Today's Foundations Devotional: Receiving Christ
Jesus Christ is calling people to believe the Gospel. To those who take the step of faith and believe, He makes the promise that He will not cast them out.
In John 1:11-13 the word used by the apostle John to denote this active response to the gospel is receive. In these three verses John writes, concerning Christ:
He came to His own, and His own did not receive Him. But as many as received Him, to them He gave the right to become children of God, even to those who believe in His name: who were born, not of blood, nor of the will of the flesh, nor of the will of man, but of God.
Here the key thought is that of personally receiving Christ. The result of this response of faith is described by John as becoming a child of God, or “being born of God.” Christ Himself refers to the same experience in John 3:3, where He calls it being born again. He makes it plain that without this definite, personal experience no person can ever hope to enter God’s kingdom, for He says:
Most assuredly, I say to you, unless one is born again, he cannot see the kingdom of God.
Once again this challenge to respond to the gospel by personally receiving Christ is supported by a definite promise from Christ Himself.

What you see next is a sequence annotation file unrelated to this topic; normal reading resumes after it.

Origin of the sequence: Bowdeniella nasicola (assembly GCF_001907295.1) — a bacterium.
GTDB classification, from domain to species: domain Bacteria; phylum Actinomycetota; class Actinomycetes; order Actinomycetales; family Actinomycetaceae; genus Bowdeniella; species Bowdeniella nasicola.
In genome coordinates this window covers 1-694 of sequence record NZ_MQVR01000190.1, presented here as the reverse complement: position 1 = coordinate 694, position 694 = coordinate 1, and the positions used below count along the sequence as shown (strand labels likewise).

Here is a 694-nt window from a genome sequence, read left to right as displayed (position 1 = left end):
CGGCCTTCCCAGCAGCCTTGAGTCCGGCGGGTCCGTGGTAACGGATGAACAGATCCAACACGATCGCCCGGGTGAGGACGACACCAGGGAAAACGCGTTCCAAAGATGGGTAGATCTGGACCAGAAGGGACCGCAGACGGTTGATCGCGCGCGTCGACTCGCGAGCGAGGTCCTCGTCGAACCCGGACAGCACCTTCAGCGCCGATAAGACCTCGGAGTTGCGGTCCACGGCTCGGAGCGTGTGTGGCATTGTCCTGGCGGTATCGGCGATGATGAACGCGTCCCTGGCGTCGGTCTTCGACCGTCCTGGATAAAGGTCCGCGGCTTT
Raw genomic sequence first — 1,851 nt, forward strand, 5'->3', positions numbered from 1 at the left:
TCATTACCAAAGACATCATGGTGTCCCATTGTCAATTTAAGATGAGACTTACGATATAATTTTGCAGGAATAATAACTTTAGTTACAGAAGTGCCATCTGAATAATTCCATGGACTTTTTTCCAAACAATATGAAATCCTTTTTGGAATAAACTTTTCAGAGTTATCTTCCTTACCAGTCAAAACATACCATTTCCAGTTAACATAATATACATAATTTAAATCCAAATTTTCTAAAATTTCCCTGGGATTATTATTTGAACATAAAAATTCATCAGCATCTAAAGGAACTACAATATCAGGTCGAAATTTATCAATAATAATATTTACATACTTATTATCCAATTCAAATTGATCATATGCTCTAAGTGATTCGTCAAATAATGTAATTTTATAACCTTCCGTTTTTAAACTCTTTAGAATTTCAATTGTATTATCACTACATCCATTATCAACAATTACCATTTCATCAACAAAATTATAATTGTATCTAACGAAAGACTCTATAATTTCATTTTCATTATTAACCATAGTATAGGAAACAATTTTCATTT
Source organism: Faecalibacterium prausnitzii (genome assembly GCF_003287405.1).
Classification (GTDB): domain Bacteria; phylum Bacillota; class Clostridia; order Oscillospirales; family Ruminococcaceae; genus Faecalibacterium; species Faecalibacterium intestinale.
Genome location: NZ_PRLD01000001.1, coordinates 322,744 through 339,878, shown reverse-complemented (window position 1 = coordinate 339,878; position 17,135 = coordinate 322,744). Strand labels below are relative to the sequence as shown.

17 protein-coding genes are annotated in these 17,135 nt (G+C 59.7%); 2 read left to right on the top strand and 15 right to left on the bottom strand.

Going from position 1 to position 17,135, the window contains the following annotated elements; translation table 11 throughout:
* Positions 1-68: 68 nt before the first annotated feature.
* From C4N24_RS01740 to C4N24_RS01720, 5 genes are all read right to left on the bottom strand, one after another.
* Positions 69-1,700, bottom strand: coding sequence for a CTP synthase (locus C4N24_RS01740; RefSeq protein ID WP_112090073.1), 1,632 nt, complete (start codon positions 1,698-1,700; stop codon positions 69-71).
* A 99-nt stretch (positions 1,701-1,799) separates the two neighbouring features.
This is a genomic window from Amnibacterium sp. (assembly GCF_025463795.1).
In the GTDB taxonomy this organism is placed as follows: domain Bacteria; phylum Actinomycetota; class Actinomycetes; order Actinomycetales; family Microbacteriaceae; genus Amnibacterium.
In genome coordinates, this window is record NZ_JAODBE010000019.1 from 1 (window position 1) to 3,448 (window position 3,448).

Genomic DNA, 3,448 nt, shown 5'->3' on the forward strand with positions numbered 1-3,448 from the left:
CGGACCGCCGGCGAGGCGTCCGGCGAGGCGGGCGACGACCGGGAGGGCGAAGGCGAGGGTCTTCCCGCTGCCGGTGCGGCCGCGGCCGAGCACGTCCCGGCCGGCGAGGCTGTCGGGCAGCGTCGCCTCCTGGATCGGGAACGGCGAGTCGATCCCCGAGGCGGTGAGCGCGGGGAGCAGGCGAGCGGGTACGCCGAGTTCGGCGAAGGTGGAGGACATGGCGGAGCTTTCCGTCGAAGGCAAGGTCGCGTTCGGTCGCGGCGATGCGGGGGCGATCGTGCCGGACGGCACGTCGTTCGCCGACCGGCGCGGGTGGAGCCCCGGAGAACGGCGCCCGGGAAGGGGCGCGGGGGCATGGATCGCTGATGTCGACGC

Behold, I stand at the door and knock. If anyone hears My voice and opens the door, I will come in to him and dine with him, and he with Me (Rev. 3:20).
Here Christ speaks directly to each individual soul who has heard the gospel and who desires to respond by opening the heart’s door and receiving Christ within.
To each soul who will make this response, Christ gives a clear, straight- forward promise: “I will come in.”
O Lord Jesus, there is only one answer to this: "II want to receive You, Lord Jesus! My heart is wide open for You!" Lord, what a blessing and a miracle that You want to live in my heart through Your Spirit, that I have been allowed to drink from the living water that is only found in You ... Amen.
Click on the link below for the Derek Prince book that these daily devotionals are based on: